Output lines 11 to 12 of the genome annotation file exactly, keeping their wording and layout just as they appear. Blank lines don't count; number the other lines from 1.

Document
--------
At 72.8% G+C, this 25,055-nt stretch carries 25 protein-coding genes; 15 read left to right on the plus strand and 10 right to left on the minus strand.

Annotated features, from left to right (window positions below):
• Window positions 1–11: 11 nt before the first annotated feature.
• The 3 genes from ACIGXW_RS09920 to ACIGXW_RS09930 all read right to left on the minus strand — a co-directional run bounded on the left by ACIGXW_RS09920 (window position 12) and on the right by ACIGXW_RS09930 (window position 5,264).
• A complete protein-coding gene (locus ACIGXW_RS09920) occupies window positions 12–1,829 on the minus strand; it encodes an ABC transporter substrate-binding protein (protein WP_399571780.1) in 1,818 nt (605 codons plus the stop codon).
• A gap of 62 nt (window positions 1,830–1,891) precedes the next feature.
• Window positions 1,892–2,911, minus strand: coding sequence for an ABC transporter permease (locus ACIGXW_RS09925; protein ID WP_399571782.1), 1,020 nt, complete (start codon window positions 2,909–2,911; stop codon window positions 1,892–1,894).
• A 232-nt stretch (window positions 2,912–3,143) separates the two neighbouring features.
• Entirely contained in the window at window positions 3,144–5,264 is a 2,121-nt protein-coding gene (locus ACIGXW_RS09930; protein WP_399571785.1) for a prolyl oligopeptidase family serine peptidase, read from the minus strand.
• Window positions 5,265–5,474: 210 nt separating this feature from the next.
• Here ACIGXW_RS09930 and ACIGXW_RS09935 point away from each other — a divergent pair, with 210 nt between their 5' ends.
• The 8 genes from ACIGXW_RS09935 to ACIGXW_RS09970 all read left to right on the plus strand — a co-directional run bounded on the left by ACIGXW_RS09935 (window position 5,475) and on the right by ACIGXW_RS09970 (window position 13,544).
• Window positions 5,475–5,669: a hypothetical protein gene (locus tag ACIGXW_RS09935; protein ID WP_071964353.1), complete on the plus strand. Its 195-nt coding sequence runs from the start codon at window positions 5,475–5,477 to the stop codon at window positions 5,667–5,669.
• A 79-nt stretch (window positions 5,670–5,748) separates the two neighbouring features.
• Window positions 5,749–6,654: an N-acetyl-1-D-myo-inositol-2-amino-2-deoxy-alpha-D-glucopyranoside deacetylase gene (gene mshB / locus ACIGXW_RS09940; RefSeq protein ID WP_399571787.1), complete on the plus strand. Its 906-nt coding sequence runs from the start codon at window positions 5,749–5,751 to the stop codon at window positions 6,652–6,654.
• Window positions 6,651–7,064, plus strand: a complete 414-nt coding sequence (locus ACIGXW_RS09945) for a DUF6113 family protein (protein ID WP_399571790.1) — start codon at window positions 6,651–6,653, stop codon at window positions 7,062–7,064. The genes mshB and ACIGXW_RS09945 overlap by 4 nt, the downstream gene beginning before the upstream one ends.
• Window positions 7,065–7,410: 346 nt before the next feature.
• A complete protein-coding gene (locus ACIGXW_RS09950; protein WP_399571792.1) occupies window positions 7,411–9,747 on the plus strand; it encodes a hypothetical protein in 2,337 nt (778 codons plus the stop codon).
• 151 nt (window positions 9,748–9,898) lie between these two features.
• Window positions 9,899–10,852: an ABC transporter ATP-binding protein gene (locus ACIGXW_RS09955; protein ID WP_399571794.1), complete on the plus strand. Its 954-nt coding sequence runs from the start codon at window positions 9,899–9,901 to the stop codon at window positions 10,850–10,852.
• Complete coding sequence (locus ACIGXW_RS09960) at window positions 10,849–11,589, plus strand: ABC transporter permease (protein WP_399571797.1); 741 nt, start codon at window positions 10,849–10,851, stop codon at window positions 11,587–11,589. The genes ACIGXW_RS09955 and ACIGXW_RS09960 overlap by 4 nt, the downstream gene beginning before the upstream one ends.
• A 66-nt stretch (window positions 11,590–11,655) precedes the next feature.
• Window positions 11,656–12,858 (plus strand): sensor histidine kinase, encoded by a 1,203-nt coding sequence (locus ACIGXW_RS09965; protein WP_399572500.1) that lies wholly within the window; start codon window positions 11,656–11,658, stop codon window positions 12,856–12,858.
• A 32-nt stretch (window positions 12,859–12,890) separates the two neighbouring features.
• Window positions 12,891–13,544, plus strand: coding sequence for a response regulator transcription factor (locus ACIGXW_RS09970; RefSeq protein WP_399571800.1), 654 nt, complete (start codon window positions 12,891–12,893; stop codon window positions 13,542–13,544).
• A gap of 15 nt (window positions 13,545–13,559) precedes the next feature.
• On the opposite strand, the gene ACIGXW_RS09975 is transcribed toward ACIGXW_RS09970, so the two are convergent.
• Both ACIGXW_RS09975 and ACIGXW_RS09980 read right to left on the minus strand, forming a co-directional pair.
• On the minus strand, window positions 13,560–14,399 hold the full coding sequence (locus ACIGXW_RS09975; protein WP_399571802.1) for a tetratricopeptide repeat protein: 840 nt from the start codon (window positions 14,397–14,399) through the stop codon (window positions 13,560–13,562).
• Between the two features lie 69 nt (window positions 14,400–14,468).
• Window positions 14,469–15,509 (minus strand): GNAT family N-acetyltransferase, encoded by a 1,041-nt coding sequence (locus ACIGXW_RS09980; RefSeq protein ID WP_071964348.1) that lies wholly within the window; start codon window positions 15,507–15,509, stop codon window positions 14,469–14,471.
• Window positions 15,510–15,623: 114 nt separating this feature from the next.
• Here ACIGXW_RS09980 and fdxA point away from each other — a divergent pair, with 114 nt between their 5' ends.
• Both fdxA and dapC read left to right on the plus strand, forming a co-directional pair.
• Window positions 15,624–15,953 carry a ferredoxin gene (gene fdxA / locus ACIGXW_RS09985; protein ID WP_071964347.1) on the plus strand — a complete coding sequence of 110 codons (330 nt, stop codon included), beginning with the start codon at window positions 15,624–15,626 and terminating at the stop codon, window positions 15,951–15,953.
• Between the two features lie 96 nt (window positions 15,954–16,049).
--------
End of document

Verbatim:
• Here ACIGXW_RS09930 and ACIGXW_RS09935 point away from each other — a divergent pair, with 210 nt between their 5' ends.
• The 8 genes from ACIGXW_RS09935 to ACIGXW_RS09970 all read left to right on the plus strand — a co-directional run bounded on the left by ACIGXW_RS09935 (window position 5,475) and on the right by ACIGXW_RS09970 (window position 13,544).